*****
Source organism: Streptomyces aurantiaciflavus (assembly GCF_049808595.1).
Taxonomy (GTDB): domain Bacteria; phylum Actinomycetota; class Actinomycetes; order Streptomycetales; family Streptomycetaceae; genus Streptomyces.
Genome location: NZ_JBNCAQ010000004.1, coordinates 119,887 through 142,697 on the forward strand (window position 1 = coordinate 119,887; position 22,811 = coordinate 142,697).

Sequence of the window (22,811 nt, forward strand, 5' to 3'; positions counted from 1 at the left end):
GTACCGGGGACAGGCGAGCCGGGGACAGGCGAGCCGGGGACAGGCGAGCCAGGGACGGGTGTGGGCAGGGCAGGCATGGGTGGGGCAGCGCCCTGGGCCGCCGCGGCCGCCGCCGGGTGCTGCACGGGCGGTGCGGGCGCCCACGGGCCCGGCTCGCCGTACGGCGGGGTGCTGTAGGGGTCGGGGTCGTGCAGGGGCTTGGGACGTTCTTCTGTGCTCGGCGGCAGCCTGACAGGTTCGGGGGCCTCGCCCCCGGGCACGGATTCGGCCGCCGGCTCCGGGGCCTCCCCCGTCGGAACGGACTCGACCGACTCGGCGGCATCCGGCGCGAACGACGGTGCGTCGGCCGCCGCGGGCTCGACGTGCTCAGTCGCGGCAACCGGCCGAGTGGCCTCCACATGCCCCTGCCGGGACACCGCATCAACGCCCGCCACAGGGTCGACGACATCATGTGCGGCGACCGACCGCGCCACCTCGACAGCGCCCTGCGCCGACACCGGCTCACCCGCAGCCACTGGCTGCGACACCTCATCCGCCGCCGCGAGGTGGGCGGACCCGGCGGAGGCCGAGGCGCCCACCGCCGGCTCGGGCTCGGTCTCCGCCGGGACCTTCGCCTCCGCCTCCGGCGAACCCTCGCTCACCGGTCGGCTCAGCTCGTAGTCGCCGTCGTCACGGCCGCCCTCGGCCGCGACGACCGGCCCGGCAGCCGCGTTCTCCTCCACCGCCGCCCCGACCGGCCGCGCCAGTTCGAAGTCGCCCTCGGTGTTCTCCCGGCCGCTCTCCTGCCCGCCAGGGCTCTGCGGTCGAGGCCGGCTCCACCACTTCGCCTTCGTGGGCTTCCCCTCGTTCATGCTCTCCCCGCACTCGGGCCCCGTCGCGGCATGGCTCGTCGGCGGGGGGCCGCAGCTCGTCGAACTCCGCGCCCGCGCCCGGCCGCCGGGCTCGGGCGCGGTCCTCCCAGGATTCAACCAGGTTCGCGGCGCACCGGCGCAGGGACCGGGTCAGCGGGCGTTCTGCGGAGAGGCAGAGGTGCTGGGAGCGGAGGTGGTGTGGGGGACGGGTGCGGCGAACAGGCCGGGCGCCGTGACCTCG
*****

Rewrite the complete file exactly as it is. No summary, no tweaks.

Source organism: Streptomyces aurantiaciflavus (assembly GCF_049808595.1).
Taxonomy (GTDB): domain Bacteria; phylum Actinomycetota; class Actinomycetes; order Streptomycetales; family Streptomycetaceae; genus Streptomyces.
Genome location: NZ_JBNCAQ010000004.1, coordinates 119,887 through 142,697 on the forward strand (window position 1 = coordinate 119,887; position 22,811 = coordinate 142,697).

Sequence of the window (22,811 nt, forward strand, 5' to 3'; positions counted from 1 at the left end):
GTACCGGGGACAGGCGAGCCGGGGACAGGCGAGCCGGGGACAGGCGAGCCAGGGACGGGTGTGGGCAGGGCAGGCATGGGTGGGGCAGCGCCCTGGGCCGCCGCGGCCGCCGCCGGGTGCTGCACGGGCGGTGCGGGCGCCCACGGGCCCGGCTCGCCGTACGGCGGGGTGCTGTAGGGGTCGGGGTCGTGCAGGGGCTTGGGACGTTCTTCTGTGCTCGGCGGCAGCCTGACAGGTTCGGGGGCCTCGCCCCCGGGCACGGATTCGGCCGCCGGCTCCGGGGCCTCCCCCGTCGGAACGGACTCGACCGACTCGGCGGCATCCGGCGCGAACGACGGTGCGTCGGCCGCCGCGGGCTCGACGTGCTCAGTCGCGGCAACCGGCCGAGTGGCCTCCACATGCCCCTGCCGGGACACCGCATCAACGCCCGCCACAGGGTCGACGACATCATGTGCGGCGACCGACCGCGCCACCTCGACAGCGCCCTGCGCCGACACCGGCTCACCCGCAGCCACTGGCTGCGACACCTCATCCGCCGCCGCGAGGTGGGCGGACCCGGCGGAGGCCGAGGCGCCCACCGCCGGCTCGGGCTCGGTCTCCGCCGGGACCTTCGCCTCCGCCTCCGGCGAACCCTCGCTCACCGGTCGGCTCAGCTCGTAGTCGCCGTCGTCACGGCCGCCCTCGGCCGCGACGACCGGCCCGGCAGCCGCGTTCTCCTCCACCGCCGCCCCGACCGGCCGCGCCAGTTCGAAGTCGCCCTCGGTGTTCTCCCGGCCGCTCTCCTGCCCGCCAGGGCTCTGCGGTCGAGGCCGGCTCCACCACTTCGCCTTCGTGGGCTTCCCCTCGTTCATGCTCTCCCCGCACTCGGGCCCCGTCGCGGCATGGCTCGTCGGCGGGGGGCCGCAGCTCGTCGAACTCCGCGCCCGCGCCCGGCCGCCGGGCTCGGGCGCGGTCCTCCCAGGATTCAACCAGGTTCGCGGCGCACCGGCGCAGGGACCGGGTCAGCGGGCGTTCTGCGGAGAGGCAGAGGTGCTGGGAGCGGAGGTGGTGTGGGGGACGGGTGCGGCGAACAGGCCGGGCGCCGTGACCTCG